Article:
Venezuela, a long-time diplomatic thorn on the side of the United States, has won a seat on the United Nations Security Council.
The Christian Science Monitor reports that unlike the last time Venezuela vied for a spot, this time the country was able to get enough votes easily.
The Monitor adds:
“Earlier this month, a bipartisan group of senators wrote a letter to Secretary of State John Kerry urging him to ‘lead a diplomatic effort at the United Nations to deny Venezuela’ a Council seat. They noted that Venezuela supported Russia over its annexation of Crimea and joined other authoritarian regimes seeking to shield Syrian President Bashar al-Assad from UN reprobation for his attacks on his own civilian population. Allowing Venezuela a Council seat, the senators said, would be a step backward ‘at a time when we must collaborate to address the world’s most pressing challenges.’
“Republican critics also note that the Bush administration was successful in keeping Venezuela off the Council the last time it tried for a seat, in 2006. John Bolton, the US ambassador to the UN at the time, vigorously lobbied members of the UN General Assembly (where voting takes place) and denied Venezuela the minimum votes it needed.”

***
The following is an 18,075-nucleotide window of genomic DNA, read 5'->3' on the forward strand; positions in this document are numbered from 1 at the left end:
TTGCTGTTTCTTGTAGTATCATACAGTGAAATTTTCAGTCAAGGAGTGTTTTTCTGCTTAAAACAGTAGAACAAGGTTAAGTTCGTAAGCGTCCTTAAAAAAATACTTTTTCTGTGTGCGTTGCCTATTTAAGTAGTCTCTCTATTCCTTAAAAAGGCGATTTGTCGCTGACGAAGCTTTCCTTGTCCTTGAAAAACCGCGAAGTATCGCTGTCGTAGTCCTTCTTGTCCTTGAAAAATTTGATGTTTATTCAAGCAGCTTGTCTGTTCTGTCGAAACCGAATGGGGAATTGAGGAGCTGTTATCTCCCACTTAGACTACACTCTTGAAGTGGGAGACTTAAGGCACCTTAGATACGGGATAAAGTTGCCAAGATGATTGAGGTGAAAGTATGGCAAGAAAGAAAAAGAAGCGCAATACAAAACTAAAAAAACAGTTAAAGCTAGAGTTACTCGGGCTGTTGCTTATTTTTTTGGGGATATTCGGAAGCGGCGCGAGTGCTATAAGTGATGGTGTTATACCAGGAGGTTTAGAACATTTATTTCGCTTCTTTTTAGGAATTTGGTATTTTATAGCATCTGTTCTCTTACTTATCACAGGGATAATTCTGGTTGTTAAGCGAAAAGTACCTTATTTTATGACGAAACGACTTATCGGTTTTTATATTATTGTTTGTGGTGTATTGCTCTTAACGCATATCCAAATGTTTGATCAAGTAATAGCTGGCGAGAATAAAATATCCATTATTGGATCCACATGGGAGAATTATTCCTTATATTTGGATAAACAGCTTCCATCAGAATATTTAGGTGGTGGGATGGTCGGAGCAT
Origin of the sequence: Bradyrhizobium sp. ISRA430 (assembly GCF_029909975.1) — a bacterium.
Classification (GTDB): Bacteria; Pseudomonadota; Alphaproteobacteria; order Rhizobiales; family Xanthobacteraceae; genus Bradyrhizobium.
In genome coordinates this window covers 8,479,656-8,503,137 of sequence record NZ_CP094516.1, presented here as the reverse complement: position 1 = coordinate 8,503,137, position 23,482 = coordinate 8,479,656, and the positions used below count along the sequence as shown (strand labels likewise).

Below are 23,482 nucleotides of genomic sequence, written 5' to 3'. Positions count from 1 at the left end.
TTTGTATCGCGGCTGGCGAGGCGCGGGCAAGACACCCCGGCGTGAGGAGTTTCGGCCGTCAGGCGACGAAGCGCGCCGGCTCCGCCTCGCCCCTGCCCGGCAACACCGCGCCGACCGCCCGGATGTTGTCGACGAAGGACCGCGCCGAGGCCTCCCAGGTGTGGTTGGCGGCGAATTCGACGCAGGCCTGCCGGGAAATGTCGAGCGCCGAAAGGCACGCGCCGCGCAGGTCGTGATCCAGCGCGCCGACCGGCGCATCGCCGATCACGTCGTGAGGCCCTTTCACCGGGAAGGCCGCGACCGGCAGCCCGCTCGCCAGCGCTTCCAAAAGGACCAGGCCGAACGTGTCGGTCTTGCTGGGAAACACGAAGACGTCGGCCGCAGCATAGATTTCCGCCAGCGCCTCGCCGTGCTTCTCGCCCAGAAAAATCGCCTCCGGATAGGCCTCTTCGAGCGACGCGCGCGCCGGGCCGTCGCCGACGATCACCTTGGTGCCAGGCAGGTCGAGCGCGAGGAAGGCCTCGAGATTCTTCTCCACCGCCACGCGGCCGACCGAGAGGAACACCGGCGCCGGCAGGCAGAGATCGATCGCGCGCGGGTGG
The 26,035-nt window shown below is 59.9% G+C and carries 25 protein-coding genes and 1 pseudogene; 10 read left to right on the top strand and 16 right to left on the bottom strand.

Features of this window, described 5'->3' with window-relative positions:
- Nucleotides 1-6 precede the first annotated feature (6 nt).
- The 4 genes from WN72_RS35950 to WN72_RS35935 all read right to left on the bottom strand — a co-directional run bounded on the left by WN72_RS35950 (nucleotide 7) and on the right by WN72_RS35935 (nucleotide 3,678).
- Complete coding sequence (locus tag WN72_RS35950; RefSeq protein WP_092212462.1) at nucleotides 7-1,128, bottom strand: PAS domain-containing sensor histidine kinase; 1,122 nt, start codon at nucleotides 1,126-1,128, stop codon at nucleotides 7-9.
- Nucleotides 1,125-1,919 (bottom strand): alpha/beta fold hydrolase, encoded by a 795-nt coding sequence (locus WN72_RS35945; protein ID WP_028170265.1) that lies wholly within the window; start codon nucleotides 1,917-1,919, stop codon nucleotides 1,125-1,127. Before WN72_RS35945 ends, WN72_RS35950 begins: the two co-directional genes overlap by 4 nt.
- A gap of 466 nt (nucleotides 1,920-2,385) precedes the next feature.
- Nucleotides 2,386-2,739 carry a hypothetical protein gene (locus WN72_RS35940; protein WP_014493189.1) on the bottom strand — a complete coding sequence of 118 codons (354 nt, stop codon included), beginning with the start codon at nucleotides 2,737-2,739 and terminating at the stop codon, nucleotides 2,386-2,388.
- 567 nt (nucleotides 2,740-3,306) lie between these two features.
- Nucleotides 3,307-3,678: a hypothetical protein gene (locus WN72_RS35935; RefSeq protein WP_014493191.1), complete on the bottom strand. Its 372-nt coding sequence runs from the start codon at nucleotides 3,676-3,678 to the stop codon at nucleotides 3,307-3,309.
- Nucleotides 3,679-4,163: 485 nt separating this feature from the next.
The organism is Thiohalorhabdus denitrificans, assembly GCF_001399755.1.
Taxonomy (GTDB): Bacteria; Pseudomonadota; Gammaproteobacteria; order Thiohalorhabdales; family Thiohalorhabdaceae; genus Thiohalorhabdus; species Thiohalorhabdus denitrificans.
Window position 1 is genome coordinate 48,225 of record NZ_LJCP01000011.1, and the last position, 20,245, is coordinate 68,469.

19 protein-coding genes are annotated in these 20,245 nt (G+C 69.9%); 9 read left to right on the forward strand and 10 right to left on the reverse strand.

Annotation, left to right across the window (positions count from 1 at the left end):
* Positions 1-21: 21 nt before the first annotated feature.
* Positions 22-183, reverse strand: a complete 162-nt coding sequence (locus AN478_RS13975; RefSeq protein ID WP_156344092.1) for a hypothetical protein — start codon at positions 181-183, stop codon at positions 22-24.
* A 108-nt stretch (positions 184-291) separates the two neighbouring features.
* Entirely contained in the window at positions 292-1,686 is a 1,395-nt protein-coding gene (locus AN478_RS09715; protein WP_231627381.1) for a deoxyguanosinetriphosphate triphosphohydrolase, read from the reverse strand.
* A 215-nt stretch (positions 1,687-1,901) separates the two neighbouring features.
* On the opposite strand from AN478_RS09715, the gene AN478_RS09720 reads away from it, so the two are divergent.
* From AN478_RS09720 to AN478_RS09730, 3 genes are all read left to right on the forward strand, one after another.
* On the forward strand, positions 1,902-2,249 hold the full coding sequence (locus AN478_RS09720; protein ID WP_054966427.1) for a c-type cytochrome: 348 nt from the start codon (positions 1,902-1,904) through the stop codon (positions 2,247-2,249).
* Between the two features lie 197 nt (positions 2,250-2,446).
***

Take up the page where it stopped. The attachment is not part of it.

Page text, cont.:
In a statement, the U.S. ambassador to the U.N., Samantha Power, took umbrage at the fact that Latin American countries allowed Venezuela to run unopposed for the 2015-2016 seat.
“Unfortunately, Venezuela’s conduct at the UN has run counter to the spirit of the UN Charter and its violations of human rights at home are at odds with the Charter’s letter,” Power said. “The United States will continue to call upon the government of Venezuela to respect the fundamental freedoms and universal human rights of its people.
Voice of America, a news service funded by the U.S. government, reports that, as expected, Venezuela has already started to use its new position to attack the U.S. The news service reports:
“Venezuela’s Foreign Minister Rafael Ramirez appeared to seize on that right away, saying his country had won its seat despite a “maligned campaign” against his country and would seek to defend developing countries from its seat on the council.
“‘We take up this challenge, determined to continue our fight against the willingness to subject countries to the subjugation, domination, exploitation and foreign occupation and the denial of fundamental human rights,’ said Ramirez.”
Rounding out the five new members of the Security Council were Angola, Malaysia, New Zealand and Spain.